You may also suffer from high bounce rates if users leave your site after landing on a 404 page. Unlike 404 errors, bounce rates are a ranking factor, and Google could penalize your site if its bounce rate is too high.
How to Find and Fix 404 Errors on Your Site
Now you know how bad 404 errors are, let’s look at how we can find them and fix them.
Finding 404 Errors
Site crawlers like Screaming Frog are a great way to find broken links that lead to 404 errors quickly. Screaming Frog is also free if your site has 500 URLs or less.
Start by running a site audit.
Then click on Response Codes in the top menu.
Filter for Client Error 4XX to get a list of every page returning a 404 error.
Site crawlers won’t give you a complete list of 404 errors, however, as they only show broken links.
But you can find every 404 error on Google Search Console.
Google Search Console provides a list of every 404 error Googlebot finds on your site. This includes both hard 404s and soft 404s.
Login to the Search Console, click Coverage, and select the Excluded tab.
You’ll see a list of hard 404 errors marked Not found (404) and soft 404 errors marked Soft 404.
Click on each to see a full list of pages returning 404 errors.
You can also find 404 errors in Bing Webmaster Tools by clicking Reports & Data and then Crawl Information.
Finally, you can find 404 errors using my SEO tool, Ubersuggest.
Head to the site audit tab in the left-hand sidebar.
Run a Site Audit and then click Critical Errors.
Then click on the Warnings tab at the top of the page.
If any pages return 404 error codes, they’ll be listed here. Click on the issue to see a full list of the pages.
Fix 404 Errors
Now it’s time to fix all the errors you’ve found.
Here are four ways to do it:
Redirect the 404 error: Redirecting users to another relevant page is the easiest way to fix 404 errors on your site. Just make sure you redirect them to something relevant — don’t just send them back to your homepage.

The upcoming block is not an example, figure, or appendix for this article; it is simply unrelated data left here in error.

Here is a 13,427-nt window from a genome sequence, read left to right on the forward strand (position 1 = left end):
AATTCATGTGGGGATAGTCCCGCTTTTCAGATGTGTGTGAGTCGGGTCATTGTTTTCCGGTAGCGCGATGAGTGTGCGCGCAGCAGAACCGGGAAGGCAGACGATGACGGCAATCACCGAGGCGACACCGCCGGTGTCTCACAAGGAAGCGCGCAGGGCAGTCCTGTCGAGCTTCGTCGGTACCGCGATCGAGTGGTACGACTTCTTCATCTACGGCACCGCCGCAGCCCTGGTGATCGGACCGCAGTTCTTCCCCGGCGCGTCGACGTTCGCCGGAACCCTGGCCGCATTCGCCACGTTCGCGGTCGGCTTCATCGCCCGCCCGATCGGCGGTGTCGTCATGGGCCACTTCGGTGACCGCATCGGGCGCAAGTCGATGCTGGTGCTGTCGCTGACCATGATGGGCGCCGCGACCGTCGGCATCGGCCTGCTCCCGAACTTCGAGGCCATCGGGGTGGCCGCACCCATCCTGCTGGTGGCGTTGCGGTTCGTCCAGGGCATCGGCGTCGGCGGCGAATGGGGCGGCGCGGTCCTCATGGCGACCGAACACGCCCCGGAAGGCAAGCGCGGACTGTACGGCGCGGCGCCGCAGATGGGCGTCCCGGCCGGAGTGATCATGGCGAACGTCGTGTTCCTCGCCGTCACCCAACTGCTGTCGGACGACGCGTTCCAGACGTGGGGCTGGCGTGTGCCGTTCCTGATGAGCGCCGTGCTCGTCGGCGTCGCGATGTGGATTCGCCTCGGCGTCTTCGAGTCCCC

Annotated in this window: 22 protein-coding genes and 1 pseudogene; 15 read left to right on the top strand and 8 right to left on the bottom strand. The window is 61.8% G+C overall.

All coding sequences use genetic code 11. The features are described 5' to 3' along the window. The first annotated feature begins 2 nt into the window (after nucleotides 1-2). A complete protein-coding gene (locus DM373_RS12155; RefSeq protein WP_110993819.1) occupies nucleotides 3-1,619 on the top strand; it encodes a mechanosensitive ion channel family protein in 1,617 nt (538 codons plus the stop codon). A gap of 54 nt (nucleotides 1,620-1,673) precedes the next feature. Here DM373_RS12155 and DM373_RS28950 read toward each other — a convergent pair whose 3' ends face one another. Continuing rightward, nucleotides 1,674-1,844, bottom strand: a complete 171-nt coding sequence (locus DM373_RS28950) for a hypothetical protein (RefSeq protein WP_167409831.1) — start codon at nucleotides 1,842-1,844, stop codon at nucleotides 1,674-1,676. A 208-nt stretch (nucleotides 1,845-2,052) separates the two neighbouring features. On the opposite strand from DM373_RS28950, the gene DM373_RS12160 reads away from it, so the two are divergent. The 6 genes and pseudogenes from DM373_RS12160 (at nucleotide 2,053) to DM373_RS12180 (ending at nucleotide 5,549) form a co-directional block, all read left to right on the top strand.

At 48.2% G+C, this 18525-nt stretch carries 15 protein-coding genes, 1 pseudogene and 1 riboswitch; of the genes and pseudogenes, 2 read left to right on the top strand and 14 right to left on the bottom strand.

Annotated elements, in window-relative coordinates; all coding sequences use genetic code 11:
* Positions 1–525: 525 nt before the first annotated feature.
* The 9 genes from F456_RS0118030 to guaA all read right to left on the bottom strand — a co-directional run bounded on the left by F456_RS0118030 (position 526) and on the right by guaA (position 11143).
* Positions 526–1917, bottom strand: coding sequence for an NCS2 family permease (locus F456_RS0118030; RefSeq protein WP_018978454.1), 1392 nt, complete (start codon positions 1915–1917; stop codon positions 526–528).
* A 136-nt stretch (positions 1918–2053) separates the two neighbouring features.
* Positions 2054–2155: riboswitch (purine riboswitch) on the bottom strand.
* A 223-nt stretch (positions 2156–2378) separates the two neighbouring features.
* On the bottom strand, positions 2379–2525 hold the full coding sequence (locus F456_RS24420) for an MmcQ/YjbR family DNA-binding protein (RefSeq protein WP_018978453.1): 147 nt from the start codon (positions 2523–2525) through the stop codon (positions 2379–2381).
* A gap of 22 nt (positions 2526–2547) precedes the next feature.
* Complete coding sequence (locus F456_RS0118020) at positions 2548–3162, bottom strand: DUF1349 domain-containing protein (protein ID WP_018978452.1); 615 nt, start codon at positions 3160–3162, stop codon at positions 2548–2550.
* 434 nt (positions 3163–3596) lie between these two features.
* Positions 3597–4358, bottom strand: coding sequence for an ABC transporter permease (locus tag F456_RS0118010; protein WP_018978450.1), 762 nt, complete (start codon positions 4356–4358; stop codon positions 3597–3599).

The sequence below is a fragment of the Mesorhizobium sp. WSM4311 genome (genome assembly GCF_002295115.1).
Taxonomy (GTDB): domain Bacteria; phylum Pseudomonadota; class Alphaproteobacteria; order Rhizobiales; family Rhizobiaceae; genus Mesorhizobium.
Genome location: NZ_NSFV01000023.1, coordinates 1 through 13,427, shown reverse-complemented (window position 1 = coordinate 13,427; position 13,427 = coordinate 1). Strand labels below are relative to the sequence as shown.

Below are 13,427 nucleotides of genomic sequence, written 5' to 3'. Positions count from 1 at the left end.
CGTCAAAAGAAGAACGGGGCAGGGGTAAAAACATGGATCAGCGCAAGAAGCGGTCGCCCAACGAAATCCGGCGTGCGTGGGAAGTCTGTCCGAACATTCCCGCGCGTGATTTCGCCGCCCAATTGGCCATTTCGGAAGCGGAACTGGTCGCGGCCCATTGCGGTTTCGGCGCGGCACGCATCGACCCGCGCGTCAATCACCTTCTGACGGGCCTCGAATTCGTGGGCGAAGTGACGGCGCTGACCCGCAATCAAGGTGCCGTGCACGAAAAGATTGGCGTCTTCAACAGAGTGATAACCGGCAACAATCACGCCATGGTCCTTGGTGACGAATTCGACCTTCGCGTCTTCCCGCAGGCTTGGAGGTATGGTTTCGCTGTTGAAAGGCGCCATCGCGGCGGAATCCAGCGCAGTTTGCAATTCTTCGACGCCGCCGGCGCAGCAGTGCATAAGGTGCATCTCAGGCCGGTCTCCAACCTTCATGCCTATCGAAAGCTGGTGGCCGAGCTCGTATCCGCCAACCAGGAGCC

Restore the page: If you find there’s still a lot of demand for a page you’ve deleted and there’s no suitable page to redirect users to, consider restoring the original page.
Correct the link: If broken links exist on your site, you can simply edit the link to point to the correct URL. You won’t be able to fix links on websites you don’t control, however.
Create a 404 page: By creating a custom 404 error page, you can make sure no visit is wasted—more on this below.
If you have a lot of 404 errors, you’ll need to prioritize your efforts. If you have 404 errors on any major pages, fix these first. Product pages, contact pages, and service pages with 404 errors should be fixed first.
Other pages may not be so pressing. Google Search Console may uncover 404 errors on pages that a human user would never be able to navigate to. You’ll want to fix them eventually, but these errors shouldn’t impact your rankings too much.
Find and Fixing 404 Errors on Your WordPress Site
If you have a WordPress site, you can use the same steps above to find 404 errors.
Found them? Great, now let’s fix 404 errors in WordPress.
If you’re getting site-wide errors, it’s probably an issue with your permalinks. Head to “Settings → Permalinks to update your settings.
Click “Save Changes” at the bottom of the page once you’re done.
If specific pages are returning 404 errors, you’ll want to set up a 301 redirect for them. WordPress will try to do this automatically, but sometimes it doesn’t work.